While the news of massive job losses at crony capitalist aerospace giant Boeing dominated economic headlines in South Carolina this week, the data from the previous week failed to offer much in the way of good news for the state’s battered economy.
The Palmetto State work force continued to reel from the fallout associated with the coronavirus pandemic and its subsequent societal shutdowns – with initial jobless claims in South Carolina continuing to clock in at a rate more than ten times above pre-pandemic levels.
According to the latest data (.pdf) from the S.C. Department of Employment and Workforce (SCDEW), 24,950 Palmetto State workers submitted initial unemployment claims during the week ending May 23, 2020. That number was down modestly from the 29,446 South Carolinians who filed initial claims the previous week.
By comparison, the total number of initial claims filed during the week ending March 14, 2020 clocked in at 2,093.
Over the last ten weeks, a staggering 540,545 workers have submitted initial claims – 13.1 percent of the state’s working age population and 22.5 percent of its pre-pandemic work force.
Those numbers have sent unemployment surging … and further shrunk the state’s already anemic work force.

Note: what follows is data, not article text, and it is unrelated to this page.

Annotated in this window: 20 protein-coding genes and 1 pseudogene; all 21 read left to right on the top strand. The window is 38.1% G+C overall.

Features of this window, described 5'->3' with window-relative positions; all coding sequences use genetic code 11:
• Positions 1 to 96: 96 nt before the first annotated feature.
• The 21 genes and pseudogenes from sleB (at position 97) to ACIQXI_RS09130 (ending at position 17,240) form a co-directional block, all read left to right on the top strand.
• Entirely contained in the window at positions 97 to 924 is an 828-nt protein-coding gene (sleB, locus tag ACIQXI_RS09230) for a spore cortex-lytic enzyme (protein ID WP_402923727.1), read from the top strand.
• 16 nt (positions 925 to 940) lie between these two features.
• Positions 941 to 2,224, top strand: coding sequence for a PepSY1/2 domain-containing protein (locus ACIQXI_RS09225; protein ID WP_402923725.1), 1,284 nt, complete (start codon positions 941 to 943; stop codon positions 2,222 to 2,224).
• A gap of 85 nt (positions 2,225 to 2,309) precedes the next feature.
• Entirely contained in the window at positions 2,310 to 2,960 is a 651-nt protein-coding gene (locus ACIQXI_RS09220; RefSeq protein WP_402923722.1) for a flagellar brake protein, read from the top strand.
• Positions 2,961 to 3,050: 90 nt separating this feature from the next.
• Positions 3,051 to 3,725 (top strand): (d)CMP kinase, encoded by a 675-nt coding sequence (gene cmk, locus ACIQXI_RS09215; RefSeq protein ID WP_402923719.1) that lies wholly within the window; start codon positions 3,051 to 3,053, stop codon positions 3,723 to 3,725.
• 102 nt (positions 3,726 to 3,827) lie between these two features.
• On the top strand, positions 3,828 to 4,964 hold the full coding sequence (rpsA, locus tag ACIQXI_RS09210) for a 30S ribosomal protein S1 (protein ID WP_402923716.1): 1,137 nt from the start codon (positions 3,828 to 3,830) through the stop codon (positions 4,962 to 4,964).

(Click to view)
(Via: Getty Images)
In addition to releasing the latest claims data, SCDEW announced that from March 15, 2020 to May 23, 2020 it had doled out $1.5 billion in unemployment benefits – a mix of state and federal funds.
“While we see another downward-trending week, the number of people filing initial claims in South Carolina is still high, demonstrating the serious importance of the jobs that are now becoming available in our state as more and more businesses re-open their doors carefully and safely,” said embattled SCDEW director Dan Ellzey, whose agency has been ripped for its mismanagement leading up to (and during) the pandemic.
How many of these lost jobs has South Carolina recovered since it “reopened” earlier this month? That’s a good question … and it will be answered on a monthly basis moving forward with the release of future employment situation reports.
Obviously, the news that Boeing is likely to shed as many as 1,000 jobs from its taxpayer-subsidized facilities in the South Carolina Lowcountry – with more cuts to come – does not bode well for future reports, although the impact of those job losses won’t be recorded until June (meaning we probably won’t see data related to them until July).
Nationally, another 2.1 million initial jobless claims were filed – bringing the ten-week, pandemic-era total to 40.7 million. By comparison, 22.1 million jobs were created in the entire decade following the Great Recession.
In other words, in the last ten weeks the United States has lost nearly twice the number of jobs it created in the previous ten years.
To view the latest state data for yourself, scroll through the file below …
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